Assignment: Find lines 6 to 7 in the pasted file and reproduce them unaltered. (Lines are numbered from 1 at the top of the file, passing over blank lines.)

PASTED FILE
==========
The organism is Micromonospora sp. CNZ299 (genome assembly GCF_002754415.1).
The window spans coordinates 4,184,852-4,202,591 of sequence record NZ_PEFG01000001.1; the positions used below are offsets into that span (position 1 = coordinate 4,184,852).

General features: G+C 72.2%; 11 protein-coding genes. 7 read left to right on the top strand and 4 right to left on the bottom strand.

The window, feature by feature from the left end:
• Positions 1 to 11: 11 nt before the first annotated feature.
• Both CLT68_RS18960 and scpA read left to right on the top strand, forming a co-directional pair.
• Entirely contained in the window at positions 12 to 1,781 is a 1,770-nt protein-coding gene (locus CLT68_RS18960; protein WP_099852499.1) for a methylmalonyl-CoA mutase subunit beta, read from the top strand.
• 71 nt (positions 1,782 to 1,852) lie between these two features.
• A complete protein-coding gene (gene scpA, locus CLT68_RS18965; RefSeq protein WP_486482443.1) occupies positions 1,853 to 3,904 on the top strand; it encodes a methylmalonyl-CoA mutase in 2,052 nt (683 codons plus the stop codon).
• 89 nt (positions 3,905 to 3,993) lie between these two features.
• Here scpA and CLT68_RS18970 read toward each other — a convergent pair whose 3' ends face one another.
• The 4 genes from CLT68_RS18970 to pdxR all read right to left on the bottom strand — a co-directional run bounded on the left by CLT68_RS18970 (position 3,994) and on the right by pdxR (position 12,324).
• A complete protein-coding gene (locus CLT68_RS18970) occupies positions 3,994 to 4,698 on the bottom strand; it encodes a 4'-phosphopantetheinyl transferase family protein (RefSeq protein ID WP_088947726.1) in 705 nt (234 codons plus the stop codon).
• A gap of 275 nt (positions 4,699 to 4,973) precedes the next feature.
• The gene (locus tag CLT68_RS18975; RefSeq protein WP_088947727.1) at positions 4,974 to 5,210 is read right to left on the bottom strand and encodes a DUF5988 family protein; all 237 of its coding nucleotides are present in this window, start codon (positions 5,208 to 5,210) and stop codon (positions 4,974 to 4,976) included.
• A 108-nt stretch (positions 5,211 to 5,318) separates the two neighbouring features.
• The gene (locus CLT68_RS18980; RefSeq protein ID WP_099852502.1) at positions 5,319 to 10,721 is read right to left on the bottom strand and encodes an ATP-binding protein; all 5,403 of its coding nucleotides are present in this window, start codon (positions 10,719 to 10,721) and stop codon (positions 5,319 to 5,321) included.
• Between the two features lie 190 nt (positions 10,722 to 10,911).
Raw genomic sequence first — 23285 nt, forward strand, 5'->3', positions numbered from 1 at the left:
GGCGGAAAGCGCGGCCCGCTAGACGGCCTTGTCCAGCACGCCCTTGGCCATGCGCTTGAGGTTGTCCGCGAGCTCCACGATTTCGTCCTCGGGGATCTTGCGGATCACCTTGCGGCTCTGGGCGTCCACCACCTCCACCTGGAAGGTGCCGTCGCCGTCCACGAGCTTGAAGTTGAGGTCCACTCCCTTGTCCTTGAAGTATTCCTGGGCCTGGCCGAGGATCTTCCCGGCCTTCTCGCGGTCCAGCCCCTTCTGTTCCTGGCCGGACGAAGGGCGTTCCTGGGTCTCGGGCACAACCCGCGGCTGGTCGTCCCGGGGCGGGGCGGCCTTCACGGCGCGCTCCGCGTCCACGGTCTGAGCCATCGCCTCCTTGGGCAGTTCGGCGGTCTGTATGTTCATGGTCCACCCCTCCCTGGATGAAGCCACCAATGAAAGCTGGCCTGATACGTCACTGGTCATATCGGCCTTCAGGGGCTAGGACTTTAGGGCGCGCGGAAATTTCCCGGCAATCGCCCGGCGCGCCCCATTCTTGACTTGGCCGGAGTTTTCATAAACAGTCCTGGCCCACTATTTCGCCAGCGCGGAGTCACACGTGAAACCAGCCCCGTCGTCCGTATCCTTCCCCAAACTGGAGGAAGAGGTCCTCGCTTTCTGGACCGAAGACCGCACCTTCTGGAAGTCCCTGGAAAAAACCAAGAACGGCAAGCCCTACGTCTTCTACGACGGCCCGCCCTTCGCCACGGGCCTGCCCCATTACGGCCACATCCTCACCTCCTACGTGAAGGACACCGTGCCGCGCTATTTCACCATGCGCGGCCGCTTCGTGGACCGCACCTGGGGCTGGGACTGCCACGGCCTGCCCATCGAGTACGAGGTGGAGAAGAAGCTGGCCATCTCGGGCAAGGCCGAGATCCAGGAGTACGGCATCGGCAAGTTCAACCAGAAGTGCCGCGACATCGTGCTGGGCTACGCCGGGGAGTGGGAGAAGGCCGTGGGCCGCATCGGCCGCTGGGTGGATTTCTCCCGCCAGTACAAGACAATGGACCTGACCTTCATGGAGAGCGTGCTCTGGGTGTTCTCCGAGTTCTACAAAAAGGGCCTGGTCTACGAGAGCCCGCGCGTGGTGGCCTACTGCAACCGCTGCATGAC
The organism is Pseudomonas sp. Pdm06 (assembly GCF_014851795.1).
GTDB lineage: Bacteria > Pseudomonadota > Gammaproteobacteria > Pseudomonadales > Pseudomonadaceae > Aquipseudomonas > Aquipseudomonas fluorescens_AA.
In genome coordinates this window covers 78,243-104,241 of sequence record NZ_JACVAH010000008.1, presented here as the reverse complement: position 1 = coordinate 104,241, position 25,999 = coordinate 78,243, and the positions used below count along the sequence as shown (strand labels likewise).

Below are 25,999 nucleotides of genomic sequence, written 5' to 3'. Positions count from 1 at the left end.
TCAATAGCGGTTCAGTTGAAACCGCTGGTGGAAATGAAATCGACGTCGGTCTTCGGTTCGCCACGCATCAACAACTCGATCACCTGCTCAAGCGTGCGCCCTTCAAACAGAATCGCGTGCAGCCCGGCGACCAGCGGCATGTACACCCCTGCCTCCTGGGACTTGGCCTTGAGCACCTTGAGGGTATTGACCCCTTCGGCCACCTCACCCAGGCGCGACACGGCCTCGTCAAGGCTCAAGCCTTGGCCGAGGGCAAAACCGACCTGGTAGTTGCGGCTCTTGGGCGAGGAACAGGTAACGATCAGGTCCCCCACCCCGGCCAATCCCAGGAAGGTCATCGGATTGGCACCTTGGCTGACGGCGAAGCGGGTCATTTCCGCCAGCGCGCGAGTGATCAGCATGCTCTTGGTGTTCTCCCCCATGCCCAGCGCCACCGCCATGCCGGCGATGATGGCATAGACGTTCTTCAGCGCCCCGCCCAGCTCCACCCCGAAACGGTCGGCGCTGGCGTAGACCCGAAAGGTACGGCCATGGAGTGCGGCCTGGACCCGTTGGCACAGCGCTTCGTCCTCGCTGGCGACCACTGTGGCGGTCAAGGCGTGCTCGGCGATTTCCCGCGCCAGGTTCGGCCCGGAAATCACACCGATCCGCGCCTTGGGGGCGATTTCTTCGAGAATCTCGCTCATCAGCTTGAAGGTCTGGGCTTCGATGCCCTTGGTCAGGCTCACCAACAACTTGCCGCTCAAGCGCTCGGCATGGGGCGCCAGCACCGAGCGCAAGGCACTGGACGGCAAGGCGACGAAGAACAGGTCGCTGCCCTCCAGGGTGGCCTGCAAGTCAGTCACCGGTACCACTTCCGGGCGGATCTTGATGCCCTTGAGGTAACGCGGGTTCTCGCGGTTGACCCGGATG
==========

• Both CLT68_RS18960 and scpA read left to right on the top strand, forming a co-directional pair.
• Entirely contained in the window at positions 12 to 1,781 is a 1,770-nt protein-coding gene (locus CLT68_RS18960; protein WP_099852499.1) for a methylmalonyl-CoA mutase subunit beta, read from the top strand.